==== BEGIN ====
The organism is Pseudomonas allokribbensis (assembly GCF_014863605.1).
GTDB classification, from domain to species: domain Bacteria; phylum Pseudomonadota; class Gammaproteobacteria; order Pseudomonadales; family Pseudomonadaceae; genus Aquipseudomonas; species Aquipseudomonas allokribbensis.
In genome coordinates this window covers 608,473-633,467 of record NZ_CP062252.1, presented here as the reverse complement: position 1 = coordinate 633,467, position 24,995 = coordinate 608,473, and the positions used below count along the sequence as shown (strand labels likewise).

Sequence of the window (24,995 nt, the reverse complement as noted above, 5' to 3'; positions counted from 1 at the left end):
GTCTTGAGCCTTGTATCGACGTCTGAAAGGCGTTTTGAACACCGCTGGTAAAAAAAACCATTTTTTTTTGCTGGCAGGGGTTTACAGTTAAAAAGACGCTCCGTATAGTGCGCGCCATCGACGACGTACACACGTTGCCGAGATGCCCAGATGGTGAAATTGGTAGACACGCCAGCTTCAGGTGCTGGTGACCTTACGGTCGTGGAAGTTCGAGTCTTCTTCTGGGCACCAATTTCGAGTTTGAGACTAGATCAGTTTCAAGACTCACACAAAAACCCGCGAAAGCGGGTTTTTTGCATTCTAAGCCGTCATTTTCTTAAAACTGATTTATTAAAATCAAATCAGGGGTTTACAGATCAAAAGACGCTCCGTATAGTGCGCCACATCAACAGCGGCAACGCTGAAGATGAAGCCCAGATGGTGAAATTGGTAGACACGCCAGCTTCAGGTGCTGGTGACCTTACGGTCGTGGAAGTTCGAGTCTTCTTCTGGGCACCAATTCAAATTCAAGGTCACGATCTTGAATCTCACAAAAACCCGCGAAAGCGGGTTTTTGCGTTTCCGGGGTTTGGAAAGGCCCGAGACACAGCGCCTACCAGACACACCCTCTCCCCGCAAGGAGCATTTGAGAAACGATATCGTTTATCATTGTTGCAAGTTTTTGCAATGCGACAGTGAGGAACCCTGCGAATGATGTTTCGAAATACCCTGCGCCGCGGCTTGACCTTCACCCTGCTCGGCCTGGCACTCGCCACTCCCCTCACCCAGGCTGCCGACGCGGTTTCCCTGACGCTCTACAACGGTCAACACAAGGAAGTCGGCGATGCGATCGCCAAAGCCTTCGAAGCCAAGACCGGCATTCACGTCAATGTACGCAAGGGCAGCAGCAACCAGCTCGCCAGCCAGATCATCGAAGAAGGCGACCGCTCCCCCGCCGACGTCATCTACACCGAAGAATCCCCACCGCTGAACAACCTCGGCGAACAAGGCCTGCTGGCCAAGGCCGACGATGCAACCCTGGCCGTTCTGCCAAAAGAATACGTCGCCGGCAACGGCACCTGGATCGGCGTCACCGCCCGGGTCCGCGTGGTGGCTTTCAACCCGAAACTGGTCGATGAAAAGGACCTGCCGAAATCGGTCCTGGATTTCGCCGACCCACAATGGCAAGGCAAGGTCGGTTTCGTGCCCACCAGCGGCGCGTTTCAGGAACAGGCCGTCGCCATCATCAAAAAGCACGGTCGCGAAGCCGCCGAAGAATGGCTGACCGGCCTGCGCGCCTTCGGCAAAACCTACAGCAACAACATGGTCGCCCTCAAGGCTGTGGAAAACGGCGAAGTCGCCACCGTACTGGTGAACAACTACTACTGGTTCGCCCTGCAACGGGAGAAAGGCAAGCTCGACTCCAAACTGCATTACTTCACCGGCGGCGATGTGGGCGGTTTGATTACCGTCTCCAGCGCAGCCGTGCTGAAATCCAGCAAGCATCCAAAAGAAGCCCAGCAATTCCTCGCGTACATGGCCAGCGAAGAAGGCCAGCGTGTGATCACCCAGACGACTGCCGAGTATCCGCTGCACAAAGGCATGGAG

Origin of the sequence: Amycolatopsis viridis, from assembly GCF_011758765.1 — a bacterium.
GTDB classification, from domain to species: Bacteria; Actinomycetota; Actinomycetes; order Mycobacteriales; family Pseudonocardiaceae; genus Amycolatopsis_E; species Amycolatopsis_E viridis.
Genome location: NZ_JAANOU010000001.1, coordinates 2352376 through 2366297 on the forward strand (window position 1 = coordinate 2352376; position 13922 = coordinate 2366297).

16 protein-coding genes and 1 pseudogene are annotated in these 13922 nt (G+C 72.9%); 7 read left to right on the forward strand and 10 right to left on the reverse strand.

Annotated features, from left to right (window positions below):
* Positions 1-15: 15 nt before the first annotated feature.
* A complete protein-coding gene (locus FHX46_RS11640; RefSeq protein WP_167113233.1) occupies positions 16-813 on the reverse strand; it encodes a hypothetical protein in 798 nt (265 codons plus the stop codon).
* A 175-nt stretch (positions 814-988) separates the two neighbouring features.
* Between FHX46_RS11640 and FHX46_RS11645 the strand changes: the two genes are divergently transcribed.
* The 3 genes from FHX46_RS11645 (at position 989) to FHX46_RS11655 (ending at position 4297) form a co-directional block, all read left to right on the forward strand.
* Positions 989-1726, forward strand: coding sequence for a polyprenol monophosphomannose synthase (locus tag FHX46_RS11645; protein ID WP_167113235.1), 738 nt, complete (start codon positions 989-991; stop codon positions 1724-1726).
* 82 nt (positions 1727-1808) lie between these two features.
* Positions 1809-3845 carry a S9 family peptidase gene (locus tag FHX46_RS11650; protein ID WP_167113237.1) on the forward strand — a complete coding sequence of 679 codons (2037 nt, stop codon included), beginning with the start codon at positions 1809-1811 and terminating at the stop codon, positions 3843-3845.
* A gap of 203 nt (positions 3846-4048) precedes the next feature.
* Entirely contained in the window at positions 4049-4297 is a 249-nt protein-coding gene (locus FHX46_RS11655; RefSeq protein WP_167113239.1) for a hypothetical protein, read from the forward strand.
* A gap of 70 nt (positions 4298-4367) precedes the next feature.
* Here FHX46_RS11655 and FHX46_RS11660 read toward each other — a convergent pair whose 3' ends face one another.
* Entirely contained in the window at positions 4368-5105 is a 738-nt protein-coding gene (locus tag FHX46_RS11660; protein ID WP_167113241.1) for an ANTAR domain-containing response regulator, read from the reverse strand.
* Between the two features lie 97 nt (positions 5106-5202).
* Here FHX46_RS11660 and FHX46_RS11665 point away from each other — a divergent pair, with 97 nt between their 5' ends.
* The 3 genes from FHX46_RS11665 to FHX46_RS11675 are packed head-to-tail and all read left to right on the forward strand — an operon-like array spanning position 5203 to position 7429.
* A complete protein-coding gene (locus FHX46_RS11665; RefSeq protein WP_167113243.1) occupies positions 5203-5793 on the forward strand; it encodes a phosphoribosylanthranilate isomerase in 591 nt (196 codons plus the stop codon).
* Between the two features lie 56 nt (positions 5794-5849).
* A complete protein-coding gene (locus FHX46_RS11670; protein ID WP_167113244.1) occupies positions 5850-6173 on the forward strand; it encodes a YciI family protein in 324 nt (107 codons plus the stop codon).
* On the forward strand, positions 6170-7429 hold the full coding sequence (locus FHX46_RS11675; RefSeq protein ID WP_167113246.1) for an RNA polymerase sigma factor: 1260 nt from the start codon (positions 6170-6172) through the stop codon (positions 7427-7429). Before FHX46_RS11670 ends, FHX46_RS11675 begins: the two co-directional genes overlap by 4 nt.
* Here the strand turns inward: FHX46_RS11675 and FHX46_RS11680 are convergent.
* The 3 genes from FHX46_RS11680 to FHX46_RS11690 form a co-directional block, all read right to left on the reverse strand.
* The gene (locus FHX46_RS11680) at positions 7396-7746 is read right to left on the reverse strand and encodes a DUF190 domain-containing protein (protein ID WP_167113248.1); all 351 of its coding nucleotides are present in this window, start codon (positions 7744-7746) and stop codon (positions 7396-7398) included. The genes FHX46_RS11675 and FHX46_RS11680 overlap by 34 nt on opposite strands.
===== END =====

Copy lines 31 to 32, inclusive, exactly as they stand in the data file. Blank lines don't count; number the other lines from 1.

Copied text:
* Here the strand turns inward: FHX46_RS11675 and FHX46_RS11680 are convergent.
* The 3 genes from FHX46_RS11680 to FHX46_RS11690 form a co-directional block, all read right to left on the reverse strand.